Virender Sehwag - Licence To Kill
By H Natarajan
During India’s tour of England, a journalist friend asked Virender Sehwag if he had a look at the pitch that the team was to play on the morrow.
Sehwag’s terse reply was “no”.
Asked why, Sehwag’s reply was nonchalant, “Kya faida?” (What’s the point?)
Now that’s Sehwag - earthy, honest and uncomplicated. For him a pitch is a pitch, green or brown, bouncy or flat, home or abroad. He does not like to get unduly perturbed. He will bat in the manner he knows best on any pitch and against any bowler. His philosophy is: Have bat, will bat. And in a manner that is outrageous, be it Shoaib Akhtar, Muttiah Muralitharan or any bowler down the lane in Najafgarh. He will shock the purists by saying footwork is not necessary for batting and will then shock everyone as well by doing exactly what he believes in – and with astounding success.
The Sehwag School of batsmanship is good for admiring but fraught with heightened risks when attempted by lesser mortals. Maybe they purists should demand for statutory warning at grounds when the Delhi dasher plays. It could read: “Pyrotechnics that you see (from Sehwag) require a high degree of skill and expertise. Please do not attempt it.”
Sehwag has not got his rightful due in a Indian batting line-up that has proven world class performers like Rahul Dravid, Sachin Tendulkar, Sourav Ganguly and VVS Laxman. As a Test match barman, Sehwag is not merely world class but has earned the right to rank among the best in the history of the game. Sweeping statement? Certainly not. Let’s see why.
There are only three batsmen in 131 years of Test cricket who have scored two triple centuries – Sir Don Bradman, Brian Lara and Sehwag. But the Indian is the only opener among the troika to achieve the feat and the only batsman to score against different oppositions. He is also the only player to achieve that feat at home and away.
But what speaks more eloquently about his stature as one of the most destructive batsmen of all-time is his ability to get huge hundreds and get them consistently at a blistering pace. He has shattered age-old beliefs of how batting in Test match is to be approached.
The last ten of Sehwag’s 14 Test hundreds have been 150-plus knocks, including two triple hundreds, two double and two-near double hundreds. The staggering sequence reads: 195, 309, 155, 164, 173, 201, 254, 180, 151 and 319. The triple century at Chennai under hot, humid and energy-sapping condition was the fastest-ever in Test cricket – off just 278 balls, 84 balls quicker than Matthew Hayden who held the earlier record. And it should not be forgotten that Sehwag’s knock came against quality bowlers of and a strong cricketing nation.
Sehwag has also to his credit the second fastest, third fastest and the seventh fastest double hundreds – compelling stats of sustained brilliance and belligerence. And in sharp contrast to most players, who eschew risks to get to hundreds and double hundreds, Sehwag’s warrior-like approach makes him go for shots that will fetch him the maximum. He has adopted those methods – and succeeded – even in going for his triple century.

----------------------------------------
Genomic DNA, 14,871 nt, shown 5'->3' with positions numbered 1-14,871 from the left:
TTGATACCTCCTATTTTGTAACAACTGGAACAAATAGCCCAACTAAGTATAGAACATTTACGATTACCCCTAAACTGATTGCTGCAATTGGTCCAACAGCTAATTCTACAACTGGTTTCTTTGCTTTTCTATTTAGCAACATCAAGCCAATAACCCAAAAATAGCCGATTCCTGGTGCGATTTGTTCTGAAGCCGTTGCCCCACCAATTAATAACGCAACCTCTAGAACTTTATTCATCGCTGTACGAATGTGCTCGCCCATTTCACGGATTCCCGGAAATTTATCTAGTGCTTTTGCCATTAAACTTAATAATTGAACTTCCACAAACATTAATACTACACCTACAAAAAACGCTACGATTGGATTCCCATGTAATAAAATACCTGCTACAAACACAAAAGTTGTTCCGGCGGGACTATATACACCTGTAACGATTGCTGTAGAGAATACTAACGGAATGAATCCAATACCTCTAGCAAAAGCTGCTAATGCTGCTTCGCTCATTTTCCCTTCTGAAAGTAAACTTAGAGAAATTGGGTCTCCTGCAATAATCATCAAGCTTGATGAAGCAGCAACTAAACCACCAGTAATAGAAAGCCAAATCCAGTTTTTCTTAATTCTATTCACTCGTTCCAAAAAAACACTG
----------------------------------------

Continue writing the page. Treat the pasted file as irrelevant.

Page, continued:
Only Sir Don Bradman (twice), Wally Hammond and Denis Compton have scored more runs in a single day’s play. The list of top ten in this category finds Sir Don’s name thrice and Sehwag twice. The likes of Matthew Hayden, Sanath Jayasuriya, Herschelle Gibbs, to name a few, exemplify the breed of modern openers whose approach is vastly different from the conventional methods, yet none of these heavyweights have been able to sustain their fire to score even 200 in a day. Sehwag, on the other hand, scored 257 runs on Day Three at Chennai - the most runs scored in Tests played in the last 54 years.
Sehwag’s stroke production is of a very high order and his ability to find the boundary or go over it to even good deliveries have left bowlers all around the world quite exasperated. The propensity to hit fours and sixes with consummate ease has found his name thrice in the top eight Test knocks where most runs came from fours and sixes in an in a Test innings. And it’s this approach that has given him a strike-rate of 75-plus in Tests and 96-plus in ODIs – incredible figures for a top order batsman.
For a man who plays Test match cricket like a one-day match, his figures in ODIs are paradoxically more mortal in comparison, though there are innings which have been typically Sehwag-like. Like against New Zealand in 2001 when he hit completed his hundred off 69 balls—the second-fastest century by an Indian in history.
One of the signs of a champion player is his ability to score big against top class teams and/or against quality bowlers. Sehwag emerges a big winner on this parameter as well with an average of 91.14 against Pakistan, 63.00 against South Africa, 53.90 against Australia and 53.58 against the West Indies.
Sehwag has brought not only brought abundance at the top but also has provided solidity as well combining and inspiring a number of opening partners. He, in partnership with Dravid, came within a boundary hit short of erasing the then Test opening record of 413 between Pankaj Roy and Vinoo Mankad. That was in Pakistan two years back. He also has double century stands for the opening wicket with Sanjay Bangar, Gautam Gambhir and Wasim Jaffer. Even the great Sunil Gavaskar, who association with Chetan Chauhan was one of the most successful in Test history, has only figured in two double century stands for the first wicket.
Sehwag’s methodology and genius reminds me of what Miami centre Rony Seikaly said after Michael Jordan had once bulldozed his way scoring 56 points for the Bulls. Seikaly eulogized: “Michael’s like a grenade without the pin...he could score whatever number he wants. He could score 100 points if he wants to”. In many ways, the genius of Sehwag is exactly like that – a grenade without the pin capable of creating havoc.
Did I hear anybody saying Test cricket is boring?!